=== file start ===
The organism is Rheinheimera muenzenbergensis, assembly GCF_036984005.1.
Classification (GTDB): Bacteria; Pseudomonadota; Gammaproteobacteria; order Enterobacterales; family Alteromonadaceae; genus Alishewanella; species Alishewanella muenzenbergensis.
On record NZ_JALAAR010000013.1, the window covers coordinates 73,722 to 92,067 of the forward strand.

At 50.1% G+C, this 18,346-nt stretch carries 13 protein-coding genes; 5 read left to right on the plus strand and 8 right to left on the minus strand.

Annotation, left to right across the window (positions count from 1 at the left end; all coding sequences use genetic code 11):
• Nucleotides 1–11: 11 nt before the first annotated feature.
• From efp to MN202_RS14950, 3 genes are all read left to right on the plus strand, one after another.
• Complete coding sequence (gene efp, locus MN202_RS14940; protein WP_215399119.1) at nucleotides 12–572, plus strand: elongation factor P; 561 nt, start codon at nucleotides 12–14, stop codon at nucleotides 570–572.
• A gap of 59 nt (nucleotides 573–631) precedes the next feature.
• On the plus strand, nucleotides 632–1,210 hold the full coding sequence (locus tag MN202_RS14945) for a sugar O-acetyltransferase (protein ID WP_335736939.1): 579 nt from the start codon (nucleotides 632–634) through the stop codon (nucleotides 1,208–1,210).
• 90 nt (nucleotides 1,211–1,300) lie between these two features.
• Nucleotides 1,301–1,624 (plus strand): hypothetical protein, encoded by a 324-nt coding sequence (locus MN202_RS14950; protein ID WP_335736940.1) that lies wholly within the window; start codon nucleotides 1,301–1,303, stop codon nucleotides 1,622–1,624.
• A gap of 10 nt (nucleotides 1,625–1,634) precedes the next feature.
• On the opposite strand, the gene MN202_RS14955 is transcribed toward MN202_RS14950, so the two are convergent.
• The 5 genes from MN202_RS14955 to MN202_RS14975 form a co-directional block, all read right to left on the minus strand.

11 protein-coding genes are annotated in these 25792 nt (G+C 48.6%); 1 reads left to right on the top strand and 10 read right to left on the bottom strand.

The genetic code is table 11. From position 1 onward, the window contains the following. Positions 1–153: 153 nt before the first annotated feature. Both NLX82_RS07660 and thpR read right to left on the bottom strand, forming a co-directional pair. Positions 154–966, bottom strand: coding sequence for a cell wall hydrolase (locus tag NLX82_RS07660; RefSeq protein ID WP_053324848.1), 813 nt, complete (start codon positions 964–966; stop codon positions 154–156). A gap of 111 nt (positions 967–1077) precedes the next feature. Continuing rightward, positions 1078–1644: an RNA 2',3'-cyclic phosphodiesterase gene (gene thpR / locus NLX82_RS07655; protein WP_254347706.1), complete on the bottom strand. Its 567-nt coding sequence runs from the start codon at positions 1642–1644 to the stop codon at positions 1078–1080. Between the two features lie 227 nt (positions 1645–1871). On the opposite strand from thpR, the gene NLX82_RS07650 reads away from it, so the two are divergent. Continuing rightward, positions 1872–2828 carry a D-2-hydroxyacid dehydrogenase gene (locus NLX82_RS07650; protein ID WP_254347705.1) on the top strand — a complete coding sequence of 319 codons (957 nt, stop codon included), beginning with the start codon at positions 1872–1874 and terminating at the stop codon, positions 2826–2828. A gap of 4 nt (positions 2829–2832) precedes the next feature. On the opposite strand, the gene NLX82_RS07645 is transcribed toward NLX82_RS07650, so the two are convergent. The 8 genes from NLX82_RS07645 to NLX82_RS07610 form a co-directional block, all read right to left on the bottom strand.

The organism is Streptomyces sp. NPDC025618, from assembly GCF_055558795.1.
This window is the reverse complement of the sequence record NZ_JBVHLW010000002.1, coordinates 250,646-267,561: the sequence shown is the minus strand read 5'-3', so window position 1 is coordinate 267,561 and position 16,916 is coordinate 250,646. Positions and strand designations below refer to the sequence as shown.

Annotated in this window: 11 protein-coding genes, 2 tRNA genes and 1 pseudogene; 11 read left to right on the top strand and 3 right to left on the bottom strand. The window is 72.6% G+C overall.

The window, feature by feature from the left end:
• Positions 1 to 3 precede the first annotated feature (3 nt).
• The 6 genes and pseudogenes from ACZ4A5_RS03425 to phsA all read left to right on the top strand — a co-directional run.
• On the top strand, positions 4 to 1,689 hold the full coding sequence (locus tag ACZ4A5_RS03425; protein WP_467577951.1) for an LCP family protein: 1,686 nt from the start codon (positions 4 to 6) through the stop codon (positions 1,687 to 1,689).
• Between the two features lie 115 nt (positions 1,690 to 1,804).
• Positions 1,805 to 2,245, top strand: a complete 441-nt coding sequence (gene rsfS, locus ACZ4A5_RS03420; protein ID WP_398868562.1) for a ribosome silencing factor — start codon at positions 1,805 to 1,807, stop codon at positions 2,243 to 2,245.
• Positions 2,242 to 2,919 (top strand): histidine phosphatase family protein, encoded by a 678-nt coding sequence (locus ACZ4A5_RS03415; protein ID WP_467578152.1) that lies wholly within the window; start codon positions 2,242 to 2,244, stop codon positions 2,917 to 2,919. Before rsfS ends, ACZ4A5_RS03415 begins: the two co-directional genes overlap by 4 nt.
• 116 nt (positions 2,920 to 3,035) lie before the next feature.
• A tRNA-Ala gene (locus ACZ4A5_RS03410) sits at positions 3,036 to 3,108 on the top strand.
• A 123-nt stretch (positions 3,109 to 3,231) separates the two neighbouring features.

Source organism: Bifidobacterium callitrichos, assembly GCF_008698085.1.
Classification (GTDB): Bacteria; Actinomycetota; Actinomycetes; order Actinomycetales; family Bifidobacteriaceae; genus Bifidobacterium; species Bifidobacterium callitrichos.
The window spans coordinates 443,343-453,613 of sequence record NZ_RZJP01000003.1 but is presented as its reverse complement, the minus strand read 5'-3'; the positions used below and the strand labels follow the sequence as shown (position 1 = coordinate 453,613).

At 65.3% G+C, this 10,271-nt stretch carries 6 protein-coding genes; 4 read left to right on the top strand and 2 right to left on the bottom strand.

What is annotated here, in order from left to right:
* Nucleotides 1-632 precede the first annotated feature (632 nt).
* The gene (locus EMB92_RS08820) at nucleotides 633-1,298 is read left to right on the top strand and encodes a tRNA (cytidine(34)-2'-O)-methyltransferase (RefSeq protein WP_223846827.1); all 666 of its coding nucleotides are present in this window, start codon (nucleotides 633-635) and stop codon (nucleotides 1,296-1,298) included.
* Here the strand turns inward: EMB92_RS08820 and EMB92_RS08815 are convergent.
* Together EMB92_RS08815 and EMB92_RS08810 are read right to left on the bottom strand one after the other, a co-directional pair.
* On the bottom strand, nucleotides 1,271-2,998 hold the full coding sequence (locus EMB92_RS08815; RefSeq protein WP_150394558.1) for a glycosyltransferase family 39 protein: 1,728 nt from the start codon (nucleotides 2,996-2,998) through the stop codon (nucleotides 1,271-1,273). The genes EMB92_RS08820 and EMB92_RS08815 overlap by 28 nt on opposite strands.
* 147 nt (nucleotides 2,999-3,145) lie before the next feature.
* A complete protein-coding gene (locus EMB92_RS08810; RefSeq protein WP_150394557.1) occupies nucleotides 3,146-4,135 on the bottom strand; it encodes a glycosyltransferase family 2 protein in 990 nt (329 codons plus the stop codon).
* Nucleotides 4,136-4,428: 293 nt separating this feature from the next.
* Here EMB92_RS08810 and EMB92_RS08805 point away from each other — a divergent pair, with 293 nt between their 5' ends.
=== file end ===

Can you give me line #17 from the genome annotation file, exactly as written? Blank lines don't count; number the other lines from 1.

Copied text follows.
The genetic code is table 11. From position 1 onward, the window contains the following. Positions 1–153: 153 nt before the first annotated feature. Both NLX82_RS07660 and thpR read right to left on the bottom strand, forming a co-directional pair. Positions 154–966, bottom strand: coding sequence for a cell wall hydrolase (locus tag NLX82_RS07660; RefSeq protein ID WP_053324848.1), 813 nt, complete (start codon positions 964–966; stop codon positions 154–156). A gap of 111 nt (positions 967–1077) precedes the next feature. Continuing rightward, positions 1078–1644: an RNA 2',3'-cyclic phosphodiesterase gene (gene thpR / locus NLX82_RS07655; protein WP_254347706.1), complete on the bottom strand. Its 567-nt coding sequence runs from the start codon at positions 1642–1644 to the stop codon at positions 1078–1080. Between the two features lie 227 nt (positions 1645–1871). On the opposite strand from thpR, the gene NLX82_RS07650 reads away from it, so the two are divergent. Continuing rightward, positions 1872–2828 carry a D-2-hydroxyacid dehydrogenase gene (locus NLX82_RS07650; protein ID WP_254347705.1) on the top strand — a complete coding sequence of 319 codons (957 nt, stop codon included), beginning with the start codon at positions 1872–1874 and terminating at the stop codon, positions 2826–2828. A gap of 4 nt (positions 2829–2832) precedes the next feature. On the opposite strand, the gene NLX82_RS07645 is transcribed toward NLX82_RS07650, so the two are convergent. The 8 genes from NLX82_RS07645 to NLX82_RS07610 form a co-directional block, all read right to left on the bottom strand.